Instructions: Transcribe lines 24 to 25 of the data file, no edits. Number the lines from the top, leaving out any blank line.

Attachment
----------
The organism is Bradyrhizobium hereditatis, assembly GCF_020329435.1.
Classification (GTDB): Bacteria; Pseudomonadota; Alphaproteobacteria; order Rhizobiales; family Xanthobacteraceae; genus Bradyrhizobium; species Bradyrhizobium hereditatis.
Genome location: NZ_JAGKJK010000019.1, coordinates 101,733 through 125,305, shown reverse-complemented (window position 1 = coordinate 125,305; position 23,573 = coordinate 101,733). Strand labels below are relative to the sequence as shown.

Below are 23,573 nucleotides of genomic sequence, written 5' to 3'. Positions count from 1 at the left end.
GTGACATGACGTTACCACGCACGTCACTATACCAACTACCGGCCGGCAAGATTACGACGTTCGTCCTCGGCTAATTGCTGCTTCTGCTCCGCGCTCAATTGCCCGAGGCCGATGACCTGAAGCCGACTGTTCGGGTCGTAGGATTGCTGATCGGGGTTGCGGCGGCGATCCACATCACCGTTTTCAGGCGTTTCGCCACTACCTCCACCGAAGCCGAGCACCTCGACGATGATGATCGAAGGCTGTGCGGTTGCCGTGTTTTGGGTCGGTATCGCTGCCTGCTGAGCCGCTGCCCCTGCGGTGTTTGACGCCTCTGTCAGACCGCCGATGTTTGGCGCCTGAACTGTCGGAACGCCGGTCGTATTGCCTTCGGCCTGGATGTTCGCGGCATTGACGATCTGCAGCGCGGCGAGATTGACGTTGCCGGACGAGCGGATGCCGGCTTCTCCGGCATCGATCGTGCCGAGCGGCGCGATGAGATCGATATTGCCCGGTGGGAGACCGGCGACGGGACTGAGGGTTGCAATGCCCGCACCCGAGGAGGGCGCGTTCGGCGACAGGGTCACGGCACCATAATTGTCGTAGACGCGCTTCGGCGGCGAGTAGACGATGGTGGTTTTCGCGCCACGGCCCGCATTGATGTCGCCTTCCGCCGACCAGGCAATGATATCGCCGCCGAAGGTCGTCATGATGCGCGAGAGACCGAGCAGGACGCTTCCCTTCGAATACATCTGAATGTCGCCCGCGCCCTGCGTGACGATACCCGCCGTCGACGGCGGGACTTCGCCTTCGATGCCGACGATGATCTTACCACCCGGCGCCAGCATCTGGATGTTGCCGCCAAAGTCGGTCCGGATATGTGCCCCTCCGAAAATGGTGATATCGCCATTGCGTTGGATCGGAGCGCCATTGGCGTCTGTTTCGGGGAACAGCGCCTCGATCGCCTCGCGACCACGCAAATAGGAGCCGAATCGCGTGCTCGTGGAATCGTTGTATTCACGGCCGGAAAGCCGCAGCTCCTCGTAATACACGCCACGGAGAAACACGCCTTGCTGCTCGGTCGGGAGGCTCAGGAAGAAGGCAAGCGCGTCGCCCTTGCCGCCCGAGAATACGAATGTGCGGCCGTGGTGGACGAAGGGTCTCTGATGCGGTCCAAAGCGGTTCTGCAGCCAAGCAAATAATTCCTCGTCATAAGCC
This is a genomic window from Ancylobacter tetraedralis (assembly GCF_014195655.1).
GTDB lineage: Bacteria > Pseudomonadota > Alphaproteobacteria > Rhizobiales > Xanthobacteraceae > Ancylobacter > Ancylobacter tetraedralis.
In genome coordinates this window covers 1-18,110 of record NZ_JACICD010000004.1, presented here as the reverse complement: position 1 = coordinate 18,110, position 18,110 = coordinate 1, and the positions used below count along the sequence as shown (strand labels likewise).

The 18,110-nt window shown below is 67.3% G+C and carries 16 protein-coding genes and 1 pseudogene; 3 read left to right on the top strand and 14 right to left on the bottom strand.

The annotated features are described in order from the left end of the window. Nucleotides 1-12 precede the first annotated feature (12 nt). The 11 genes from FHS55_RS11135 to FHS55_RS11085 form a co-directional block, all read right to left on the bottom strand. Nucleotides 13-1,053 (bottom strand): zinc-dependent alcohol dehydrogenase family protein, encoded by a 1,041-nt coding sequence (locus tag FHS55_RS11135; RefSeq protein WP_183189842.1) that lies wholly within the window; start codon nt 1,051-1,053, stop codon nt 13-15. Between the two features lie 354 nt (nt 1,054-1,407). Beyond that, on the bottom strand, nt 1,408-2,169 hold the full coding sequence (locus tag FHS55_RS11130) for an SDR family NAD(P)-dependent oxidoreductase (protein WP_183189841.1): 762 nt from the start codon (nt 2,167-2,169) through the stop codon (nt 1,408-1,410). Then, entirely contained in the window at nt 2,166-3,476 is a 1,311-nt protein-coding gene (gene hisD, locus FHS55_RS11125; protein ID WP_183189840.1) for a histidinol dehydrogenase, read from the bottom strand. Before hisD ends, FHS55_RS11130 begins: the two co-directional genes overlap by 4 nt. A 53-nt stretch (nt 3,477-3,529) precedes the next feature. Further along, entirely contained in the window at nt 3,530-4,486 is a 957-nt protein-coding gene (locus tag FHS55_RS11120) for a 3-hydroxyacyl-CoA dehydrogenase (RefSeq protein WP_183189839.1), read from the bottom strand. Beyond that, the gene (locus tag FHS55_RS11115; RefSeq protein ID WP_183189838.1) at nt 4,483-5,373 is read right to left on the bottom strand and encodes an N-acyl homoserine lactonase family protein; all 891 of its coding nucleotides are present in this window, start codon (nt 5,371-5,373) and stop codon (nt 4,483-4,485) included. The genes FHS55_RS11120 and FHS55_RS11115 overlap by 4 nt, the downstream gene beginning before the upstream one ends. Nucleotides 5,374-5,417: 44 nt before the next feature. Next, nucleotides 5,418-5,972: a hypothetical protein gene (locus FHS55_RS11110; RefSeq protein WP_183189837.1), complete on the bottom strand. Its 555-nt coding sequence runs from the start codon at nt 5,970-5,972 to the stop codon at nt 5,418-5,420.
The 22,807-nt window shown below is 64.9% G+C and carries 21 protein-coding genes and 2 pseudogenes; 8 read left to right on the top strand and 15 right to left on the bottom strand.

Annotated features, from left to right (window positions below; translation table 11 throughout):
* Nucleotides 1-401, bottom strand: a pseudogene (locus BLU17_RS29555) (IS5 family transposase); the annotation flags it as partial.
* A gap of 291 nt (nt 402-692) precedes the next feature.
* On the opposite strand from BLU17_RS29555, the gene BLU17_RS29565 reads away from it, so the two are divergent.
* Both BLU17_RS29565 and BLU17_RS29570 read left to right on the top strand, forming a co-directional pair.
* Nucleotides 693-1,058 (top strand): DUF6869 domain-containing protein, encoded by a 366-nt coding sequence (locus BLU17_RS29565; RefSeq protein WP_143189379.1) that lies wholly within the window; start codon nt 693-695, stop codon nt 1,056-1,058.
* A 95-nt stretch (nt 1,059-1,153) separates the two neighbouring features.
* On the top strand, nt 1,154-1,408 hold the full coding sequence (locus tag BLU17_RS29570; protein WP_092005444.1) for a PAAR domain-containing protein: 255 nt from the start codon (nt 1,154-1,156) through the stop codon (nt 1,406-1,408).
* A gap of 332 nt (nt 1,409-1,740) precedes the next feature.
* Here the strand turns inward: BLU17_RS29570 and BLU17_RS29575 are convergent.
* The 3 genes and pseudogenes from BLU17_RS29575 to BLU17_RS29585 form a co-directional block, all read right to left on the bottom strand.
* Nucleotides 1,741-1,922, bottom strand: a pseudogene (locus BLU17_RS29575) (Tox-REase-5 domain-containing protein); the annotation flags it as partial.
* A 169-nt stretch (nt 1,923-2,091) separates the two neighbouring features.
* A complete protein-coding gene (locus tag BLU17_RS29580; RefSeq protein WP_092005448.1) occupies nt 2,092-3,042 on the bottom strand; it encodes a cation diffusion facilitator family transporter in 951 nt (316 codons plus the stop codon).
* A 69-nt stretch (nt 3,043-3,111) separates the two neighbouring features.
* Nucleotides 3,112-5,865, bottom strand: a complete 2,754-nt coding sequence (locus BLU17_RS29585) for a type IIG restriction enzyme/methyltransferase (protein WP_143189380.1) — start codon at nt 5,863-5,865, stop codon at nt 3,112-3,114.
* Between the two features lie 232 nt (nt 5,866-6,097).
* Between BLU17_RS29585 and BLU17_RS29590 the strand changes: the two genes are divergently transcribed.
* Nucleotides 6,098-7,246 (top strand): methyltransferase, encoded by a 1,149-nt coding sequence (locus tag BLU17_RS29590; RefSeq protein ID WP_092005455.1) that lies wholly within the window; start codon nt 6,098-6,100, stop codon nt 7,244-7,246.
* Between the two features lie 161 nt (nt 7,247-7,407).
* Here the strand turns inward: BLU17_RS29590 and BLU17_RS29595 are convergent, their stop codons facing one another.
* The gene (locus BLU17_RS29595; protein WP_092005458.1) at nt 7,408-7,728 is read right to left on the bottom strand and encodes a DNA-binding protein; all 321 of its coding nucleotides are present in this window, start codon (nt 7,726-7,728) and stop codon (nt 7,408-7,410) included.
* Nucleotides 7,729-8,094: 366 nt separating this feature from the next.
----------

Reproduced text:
* A 169-nt stretch (nt 1,923-2,091) separates the two neighbouring features.
* A complete protein-coding gene (locus tag BLU17_RS29580; RefSeq protein WP_092005448.1) occupies nt 2,092-3,042 on the bottom strand; it encodes a cation diffusion facilitator family transporter in 951 nt (316 codons plus the stop codon).